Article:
Force alone will not work with Maoists

  • Hindustan Times, New Delhi
  • Updated: Dec 03, 2014 11:40 IST

They have been lying low for a while. But when the Maoists struck again, it was with venomous fury, killing 14 CRPF personnel and injuring more than 15 at Sukma in Chhattisgarh. This shows that the Maoist threat is clear and present. It was only the other day that Chhattisgarh chief minister Raman Singh had said that the Maoists ‘would soon be finished’.

Monday’s attack was the second ambush in the area in the past 10 days and contrary to the government’s view the insurgents seem to be growing in confidence. In the last two years more than 70 people have been killed in Maoist ambushes, including the May 2013 attack in Bastar that killed 25 state Congress leaders.

This attack comes at a time when there are reports that the Intelligence Bureau and the CRPF are at loggerheads over a botched-up operation to nab a top Maoist leader in early November.

Clearly, there seems to be a lack of communication among various government departments and the attack in Sukma, which shares its border with Odisha and Telangana, shows that when it comes to inter-state co-operation there are far too many loopholes.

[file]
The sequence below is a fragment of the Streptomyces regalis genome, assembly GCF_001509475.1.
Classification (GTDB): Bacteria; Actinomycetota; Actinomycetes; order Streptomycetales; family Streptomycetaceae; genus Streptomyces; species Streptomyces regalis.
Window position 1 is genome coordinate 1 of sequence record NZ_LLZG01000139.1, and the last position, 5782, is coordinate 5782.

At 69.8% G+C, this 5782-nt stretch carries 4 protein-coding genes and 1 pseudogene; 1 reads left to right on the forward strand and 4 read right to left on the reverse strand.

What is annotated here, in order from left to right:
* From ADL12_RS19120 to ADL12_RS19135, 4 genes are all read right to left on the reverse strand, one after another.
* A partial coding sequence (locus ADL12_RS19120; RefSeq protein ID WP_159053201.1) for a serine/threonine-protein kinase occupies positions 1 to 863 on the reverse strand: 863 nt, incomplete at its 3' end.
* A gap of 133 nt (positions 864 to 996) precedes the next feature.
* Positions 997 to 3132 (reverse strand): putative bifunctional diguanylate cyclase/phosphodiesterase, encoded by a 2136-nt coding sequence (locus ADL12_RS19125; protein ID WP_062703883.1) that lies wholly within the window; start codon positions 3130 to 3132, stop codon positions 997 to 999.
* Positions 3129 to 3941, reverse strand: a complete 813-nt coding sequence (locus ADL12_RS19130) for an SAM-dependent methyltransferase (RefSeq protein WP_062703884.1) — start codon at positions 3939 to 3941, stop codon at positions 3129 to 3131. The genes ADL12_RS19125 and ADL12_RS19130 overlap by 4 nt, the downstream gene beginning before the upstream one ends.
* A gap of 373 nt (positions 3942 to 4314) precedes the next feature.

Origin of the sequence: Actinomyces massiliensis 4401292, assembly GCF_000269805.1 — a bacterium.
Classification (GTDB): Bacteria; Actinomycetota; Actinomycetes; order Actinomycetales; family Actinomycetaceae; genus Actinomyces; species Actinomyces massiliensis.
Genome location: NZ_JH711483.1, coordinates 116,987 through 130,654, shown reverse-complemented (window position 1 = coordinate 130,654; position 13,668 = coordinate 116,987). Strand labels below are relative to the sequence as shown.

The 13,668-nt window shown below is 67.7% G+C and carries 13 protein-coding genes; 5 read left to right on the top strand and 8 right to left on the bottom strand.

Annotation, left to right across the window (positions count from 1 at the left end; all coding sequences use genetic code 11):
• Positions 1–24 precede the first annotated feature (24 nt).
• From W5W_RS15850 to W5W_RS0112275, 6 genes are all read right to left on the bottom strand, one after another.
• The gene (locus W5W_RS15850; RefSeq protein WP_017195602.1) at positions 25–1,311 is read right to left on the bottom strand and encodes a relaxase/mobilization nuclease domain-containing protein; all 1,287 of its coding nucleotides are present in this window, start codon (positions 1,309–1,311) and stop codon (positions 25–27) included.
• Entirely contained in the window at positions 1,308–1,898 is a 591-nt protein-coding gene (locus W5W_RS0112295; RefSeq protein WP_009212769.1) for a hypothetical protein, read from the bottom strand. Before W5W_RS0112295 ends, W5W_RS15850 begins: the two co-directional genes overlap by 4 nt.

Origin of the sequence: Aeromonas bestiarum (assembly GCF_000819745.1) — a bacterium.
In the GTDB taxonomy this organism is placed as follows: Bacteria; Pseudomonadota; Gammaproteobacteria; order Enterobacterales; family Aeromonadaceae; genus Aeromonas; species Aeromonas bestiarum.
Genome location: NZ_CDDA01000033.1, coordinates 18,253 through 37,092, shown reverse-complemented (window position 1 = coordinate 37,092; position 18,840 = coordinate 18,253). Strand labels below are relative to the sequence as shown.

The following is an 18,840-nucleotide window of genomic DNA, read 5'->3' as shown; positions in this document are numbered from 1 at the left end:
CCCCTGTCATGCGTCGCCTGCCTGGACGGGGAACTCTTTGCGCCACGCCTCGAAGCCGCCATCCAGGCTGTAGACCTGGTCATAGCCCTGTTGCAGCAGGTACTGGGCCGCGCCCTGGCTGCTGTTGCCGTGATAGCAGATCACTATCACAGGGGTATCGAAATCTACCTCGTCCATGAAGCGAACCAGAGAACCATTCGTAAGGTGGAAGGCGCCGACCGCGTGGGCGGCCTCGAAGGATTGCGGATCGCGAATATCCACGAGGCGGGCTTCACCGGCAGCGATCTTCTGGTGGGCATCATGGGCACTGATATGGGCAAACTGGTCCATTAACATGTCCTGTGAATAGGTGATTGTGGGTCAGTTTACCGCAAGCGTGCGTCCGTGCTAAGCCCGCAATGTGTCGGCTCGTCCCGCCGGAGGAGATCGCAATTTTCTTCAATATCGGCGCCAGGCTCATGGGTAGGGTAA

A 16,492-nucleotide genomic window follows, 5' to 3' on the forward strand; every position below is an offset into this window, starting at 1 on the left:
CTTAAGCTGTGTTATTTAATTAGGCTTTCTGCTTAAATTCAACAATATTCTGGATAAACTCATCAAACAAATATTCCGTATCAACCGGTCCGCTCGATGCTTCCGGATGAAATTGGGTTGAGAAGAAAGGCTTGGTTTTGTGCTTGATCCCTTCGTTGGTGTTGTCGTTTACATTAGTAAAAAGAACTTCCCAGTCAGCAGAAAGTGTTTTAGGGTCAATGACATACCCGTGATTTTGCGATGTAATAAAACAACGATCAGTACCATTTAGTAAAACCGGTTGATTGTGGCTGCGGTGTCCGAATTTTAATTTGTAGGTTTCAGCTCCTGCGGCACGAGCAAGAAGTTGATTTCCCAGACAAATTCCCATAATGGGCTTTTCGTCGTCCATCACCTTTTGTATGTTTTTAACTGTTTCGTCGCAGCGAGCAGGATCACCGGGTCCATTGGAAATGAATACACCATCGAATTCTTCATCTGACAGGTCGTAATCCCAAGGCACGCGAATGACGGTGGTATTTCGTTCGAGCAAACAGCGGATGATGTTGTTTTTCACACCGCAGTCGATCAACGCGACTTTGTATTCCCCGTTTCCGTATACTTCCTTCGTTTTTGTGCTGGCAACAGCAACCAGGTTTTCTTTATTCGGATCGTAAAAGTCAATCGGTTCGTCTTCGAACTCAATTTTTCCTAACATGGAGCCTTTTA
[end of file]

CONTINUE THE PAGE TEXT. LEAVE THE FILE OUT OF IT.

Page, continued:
Incidentally, on Friday, the Raman Singh-led BJP government will be completing 11 years in power in the state. The BJP came to power at the Centre and many states promising development and ‘achhe din’, but there are still development lacunae in the state that are exploited by the Maoists.

According to the ‘India Human Development Report 2011’, by the Planning Commission, Chhattisgarh’s Human Development Index was 0.278, which was the lowest in India and below the national average of 0.467. According to the Tendulkar Committee Report 2009, almost 70% of the state’s population is poor. It is this deprivation and neglect by the state that the Maoists thrive on.

The Sukma attack yet again proves that the Maoists are India’s ‘biggest internal security threat’ but to rely heavily on force to ‘smoke them out’ is not the best solution. There is a need for a policy mix that entails a demonstrable improvement in state capacity aligned with a vigorous push for inclusive development in Maoist-affected areas.

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